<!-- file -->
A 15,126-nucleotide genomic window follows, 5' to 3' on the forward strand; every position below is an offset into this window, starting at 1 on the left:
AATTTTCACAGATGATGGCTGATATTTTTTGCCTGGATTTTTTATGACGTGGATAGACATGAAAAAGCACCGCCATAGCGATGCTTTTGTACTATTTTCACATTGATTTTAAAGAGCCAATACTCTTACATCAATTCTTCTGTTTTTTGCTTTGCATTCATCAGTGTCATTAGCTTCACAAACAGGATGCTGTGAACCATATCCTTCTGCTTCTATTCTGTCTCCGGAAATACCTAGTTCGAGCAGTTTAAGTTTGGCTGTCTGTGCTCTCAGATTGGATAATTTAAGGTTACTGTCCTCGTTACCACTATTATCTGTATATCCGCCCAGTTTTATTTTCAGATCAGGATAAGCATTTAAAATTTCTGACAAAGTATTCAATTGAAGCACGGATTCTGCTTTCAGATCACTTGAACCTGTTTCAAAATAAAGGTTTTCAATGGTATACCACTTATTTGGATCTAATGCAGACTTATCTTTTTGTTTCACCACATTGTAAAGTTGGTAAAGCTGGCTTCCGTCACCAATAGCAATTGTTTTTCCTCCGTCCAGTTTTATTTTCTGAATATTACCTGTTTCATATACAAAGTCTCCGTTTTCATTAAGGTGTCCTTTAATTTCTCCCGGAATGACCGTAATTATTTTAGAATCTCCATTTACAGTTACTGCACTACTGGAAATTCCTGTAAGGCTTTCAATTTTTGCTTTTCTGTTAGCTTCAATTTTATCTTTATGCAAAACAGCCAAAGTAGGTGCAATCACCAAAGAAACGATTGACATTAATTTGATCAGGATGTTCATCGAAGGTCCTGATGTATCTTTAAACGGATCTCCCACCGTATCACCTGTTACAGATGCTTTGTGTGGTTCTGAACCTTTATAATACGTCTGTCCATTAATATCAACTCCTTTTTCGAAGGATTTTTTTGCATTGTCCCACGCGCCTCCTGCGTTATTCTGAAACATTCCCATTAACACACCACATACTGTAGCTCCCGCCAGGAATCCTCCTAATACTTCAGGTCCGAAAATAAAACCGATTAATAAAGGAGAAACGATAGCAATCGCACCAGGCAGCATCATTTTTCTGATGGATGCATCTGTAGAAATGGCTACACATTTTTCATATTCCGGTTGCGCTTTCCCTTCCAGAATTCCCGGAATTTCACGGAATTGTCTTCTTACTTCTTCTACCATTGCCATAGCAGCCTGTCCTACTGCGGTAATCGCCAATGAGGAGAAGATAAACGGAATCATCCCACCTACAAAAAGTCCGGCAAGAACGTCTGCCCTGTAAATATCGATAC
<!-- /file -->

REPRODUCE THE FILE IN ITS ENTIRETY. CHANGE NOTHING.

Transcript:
A 15,126-nucleotide genomic window follows, 5' to 3' on the forward strand; every position below is an offset into this window, starting at 1 on the left:
AATTTTCACAGATGATGGCTGATATTTTTTGCCTGGATTTTTTATGACGTGGATAGACATGAAAAAGCACCGCCATAGCGATGCTTTTGTACTATTTTCACATTGATTTTAAAGAGCCAATACTCTTACATCAATTCTTCTGTTTTTTGCTTTGCATTCATCAGTGTCATTAGCTTCACAAACAGGATGCTGTGAACCATATCCTTCTGCTTCTATTCTGTCTCCGGAAATACCTAGTTCGAGCAGTTTAAGTTTGGCTGTCTGTGCTCTCAGATTGGATAATTTAAGGTTACTGTCCTCGTTACCACTATTATCTGTATATCCGCCCAGTTTTATTTTCAGATCAGGATAAGCATTTAAAATTTCTGACAAAGTATTCAATTGAAGCACGGATTCTGCTTTCAGATCACTTGAACCTGTTTCAAAATAAAGGTTTTCAATGGTATACCACTTATTTGGATCTAATGCAGACTTATCTTTTTGTTTCACCACATTGTAAAGTTGGTAAAGCTGGCTTCCGTCACCAATAGCAATTGTTTTTCCTCCGTCCAGTTTTATTTTCTGAATATTACCTGTTTCATATACAAAGTCTCCGTTTTCATTAAGGTGTCCTTTAATTTCTCCCGGAATGACCGTAATTATTTTAGAATCTCCATTTACAGTTACTGCACTACTGGAAATTCCTGTAAGGCTTTCAATTTTTGCTTTTCTGTTAGCTTCAATTTTATCTTTATGCAAAACAGCCAAAGTAGGTGCAATCACCAAAGAAACGATTGACATTAATTTGATCAGGATGTTCATCGAAGGTCCTGATGTATCTTTAAACGGATCTCCCACCGTATCACCTGTTACAGATGCTTTGTGTGGTTCTGAACCTTTATAATACGTCTGTCCATTAATATCAACTCCTTTTTCGAAGGATTTTTTTGCATTGTCCCACGCGCCTCCTGCGTTATTCTGAAACATTCCCATTAACACACCACATACTGTAGCTCCCGCCAGGAATCCTCCTAATACTTCAGGTCCGAAAATAAAACCGATTAATAAAGGAGAAACGATAGCAATCGCACCAGGCAGCATCATTTTTCTGATGGATGCATCTGTAGAAATGGCTACACATTTTTCATATTCCGGTTGCGCTTTCCCTTCCAGAATTCCCGGAATTTCACGGAATTGTCTTCTTACTTCTTCTACCATTGCCATAGCAGCCTGTCCTACTGCGGTAATCGCCAATGAGGAGAAGATAAACGGAATCATCCCACCTACAAAAAGTCCGGCAAGAACGTCTGCCCTGTAAATATCGATAC